From the foregoing it will be apparent to those skilled in the art that the opening 89 in the sleeve 88 may be considerably larger than the diameter of the needle valve 9| and the needle valve 9| can float therein, so as to automatically adjust itself for misalignment which may occur in the body of the needle valve 9|. Also it will be apparent that to change the needle valve 9|, all that is necessary is to unscrew the collar 93 from the sleeve housing 85 and pull out the sleeve 98 together with the needle valve 9|, the plug 94 then being removed from the collar 93 the compression spring 96 then being removed from the sleeve 88 and the sleeve 88 inverted, and the needle valve 9| permitted to drop therefrom. A new needle valve 9| may then be inserted into position in the sleeve 88 and the needle valve 9| and the sleeve 88 pushed into position in the sleeve housing 85, the compression spring 96 reinserted into the sleeve 88, the plug 94 screwed back into the collar 93, and the collar 93 screwed back onto the sleeve housing 85. Thus it will be seen that removal and replacement of the needle valve 9| is a relatively simple operation in my novel spray gun 26.
From the foregoing description of the construction and operation of my novel spray gun,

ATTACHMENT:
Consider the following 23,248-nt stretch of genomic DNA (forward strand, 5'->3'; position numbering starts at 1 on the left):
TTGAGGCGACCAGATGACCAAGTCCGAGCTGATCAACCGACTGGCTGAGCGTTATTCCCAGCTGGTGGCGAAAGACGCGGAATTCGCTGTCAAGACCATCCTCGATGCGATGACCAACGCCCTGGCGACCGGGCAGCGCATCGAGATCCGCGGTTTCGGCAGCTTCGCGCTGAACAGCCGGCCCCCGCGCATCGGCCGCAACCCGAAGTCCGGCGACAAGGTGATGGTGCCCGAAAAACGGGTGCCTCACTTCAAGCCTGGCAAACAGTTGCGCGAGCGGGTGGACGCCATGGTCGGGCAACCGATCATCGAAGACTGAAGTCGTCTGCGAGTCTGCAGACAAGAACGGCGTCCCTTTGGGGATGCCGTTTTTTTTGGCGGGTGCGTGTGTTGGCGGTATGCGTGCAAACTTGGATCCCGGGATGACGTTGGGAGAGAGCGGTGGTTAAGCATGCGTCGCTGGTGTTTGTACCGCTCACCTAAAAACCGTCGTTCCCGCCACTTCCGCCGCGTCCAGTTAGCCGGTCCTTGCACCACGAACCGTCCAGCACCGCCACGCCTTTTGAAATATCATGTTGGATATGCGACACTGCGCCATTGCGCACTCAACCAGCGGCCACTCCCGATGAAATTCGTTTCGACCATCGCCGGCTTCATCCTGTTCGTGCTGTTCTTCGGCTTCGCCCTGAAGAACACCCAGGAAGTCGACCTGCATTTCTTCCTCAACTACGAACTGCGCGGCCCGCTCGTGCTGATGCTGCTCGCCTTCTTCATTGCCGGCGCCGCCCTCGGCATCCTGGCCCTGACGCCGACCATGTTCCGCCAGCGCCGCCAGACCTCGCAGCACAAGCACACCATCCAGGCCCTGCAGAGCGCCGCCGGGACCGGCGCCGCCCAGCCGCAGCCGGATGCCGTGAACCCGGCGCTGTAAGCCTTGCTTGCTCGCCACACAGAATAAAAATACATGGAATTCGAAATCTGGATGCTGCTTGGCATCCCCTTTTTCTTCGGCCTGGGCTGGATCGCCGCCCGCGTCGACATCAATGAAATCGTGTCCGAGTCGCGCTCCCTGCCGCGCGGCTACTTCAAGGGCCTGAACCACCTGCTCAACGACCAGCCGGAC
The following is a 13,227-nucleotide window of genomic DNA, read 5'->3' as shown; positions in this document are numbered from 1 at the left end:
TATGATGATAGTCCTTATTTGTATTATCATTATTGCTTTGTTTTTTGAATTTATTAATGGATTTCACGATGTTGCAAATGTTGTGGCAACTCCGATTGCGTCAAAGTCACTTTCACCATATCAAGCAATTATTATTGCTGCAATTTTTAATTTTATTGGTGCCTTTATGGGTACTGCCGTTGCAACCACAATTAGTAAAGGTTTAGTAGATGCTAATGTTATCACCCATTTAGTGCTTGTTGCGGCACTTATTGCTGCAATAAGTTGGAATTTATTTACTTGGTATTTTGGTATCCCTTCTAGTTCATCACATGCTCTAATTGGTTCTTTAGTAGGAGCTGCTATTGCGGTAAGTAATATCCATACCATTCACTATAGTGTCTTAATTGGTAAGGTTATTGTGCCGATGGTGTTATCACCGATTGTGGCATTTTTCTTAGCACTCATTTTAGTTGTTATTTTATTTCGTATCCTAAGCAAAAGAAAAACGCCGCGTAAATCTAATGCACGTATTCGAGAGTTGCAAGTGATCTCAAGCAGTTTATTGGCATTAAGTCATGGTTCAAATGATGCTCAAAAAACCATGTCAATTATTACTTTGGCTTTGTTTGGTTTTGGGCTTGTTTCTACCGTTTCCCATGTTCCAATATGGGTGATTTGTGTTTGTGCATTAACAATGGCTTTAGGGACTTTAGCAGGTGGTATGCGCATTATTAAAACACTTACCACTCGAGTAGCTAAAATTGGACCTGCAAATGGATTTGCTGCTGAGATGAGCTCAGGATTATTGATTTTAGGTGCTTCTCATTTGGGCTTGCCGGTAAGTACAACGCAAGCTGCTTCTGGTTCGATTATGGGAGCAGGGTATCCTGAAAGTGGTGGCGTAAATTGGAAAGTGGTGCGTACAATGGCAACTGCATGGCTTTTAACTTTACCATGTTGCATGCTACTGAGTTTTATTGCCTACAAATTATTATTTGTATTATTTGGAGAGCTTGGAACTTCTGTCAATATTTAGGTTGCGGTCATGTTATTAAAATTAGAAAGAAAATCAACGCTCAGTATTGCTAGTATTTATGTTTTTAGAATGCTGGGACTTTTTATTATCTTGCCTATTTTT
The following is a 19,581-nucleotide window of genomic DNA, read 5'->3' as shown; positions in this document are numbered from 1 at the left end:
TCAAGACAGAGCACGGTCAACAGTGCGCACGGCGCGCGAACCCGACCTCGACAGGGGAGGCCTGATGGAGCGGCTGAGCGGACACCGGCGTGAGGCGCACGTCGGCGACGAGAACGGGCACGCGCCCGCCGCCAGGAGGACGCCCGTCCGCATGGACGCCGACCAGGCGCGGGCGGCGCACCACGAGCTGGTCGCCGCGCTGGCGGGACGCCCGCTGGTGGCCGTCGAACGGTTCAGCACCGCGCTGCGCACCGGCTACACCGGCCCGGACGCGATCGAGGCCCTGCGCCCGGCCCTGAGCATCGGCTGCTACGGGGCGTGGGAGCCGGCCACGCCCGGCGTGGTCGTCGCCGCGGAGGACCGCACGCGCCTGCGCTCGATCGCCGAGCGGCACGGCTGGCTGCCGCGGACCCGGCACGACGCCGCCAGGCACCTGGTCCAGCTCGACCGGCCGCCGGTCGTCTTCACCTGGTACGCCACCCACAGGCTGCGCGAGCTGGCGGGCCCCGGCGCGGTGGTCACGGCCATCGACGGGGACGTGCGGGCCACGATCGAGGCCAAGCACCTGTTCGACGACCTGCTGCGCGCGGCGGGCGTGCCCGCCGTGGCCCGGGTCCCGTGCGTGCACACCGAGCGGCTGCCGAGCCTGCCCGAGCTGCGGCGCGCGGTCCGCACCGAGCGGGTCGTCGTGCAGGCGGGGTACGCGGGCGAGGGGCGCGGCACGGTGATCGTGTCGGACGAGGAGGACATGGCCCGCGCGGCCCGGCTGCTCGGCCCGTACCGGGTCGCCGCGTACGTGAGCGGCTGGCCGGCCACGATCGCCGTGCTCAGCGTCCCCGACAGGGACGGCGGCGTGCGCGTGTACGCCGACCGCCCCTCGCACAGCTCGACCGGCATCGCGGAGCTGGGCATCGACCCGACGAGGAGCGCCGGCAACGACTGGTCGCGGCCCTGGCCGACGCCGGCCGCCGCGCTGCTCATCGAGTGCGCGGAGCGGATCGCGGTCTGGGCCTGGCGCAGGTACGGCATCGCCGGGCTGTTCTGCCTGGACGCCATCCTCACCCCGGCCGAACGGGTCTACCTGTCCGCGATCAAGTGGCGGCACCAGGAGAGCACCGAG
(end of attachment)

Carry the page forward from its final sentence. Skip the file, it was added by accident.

vit* will beapparent to those Vskilled in the art lthat-I have provided a lightweight, practical spray gun which is both positive and eicient in operation andwhich can be economically manufactured commercially, all of the internal openings therein beingV formed by the simplest types of coring and drilling operations or the like.
Furthermore, itwillbe noted that my spray gun is efficiently sealed against undesirable air leaks and that the various valves thereof are held positioned so as to be readily accessible to the operator but also so as to be protected from being accidentally knocked out of adjustment.
Furthermore, it will be noted that the nozzle head of my spray gun is so associated with the body of the gun that it may be readily adjusted by the operator during operation ofthe gun to Vary the position ofV the spray issuing from the gun so as to render it unnecessary to twist and turn the gun to accomplish this.
Thus while I have illustrated and described preferred embodiments of my invention, it is to be understood that these are capable of variation and modification and I therefore do not wish to be limited tothe precise details set forth, but desire to avail myself of such changes and alterations as fall within the purview of the following claims.
1. In a spray gun, a nozzle head adapted to pass coating material therethrough, means for feeding coating material to said nozzle, a sleeve, a needle valve for controlling the flow of coating material through said nozzle head, resilient Ameans within said sleeve for swivelly mounting said needle valve in said sleeve and in position to urge said sleeve toward said nozzle head, and means for reciprocating said sleeve to thereby move said needle valve relative to said nozzle head.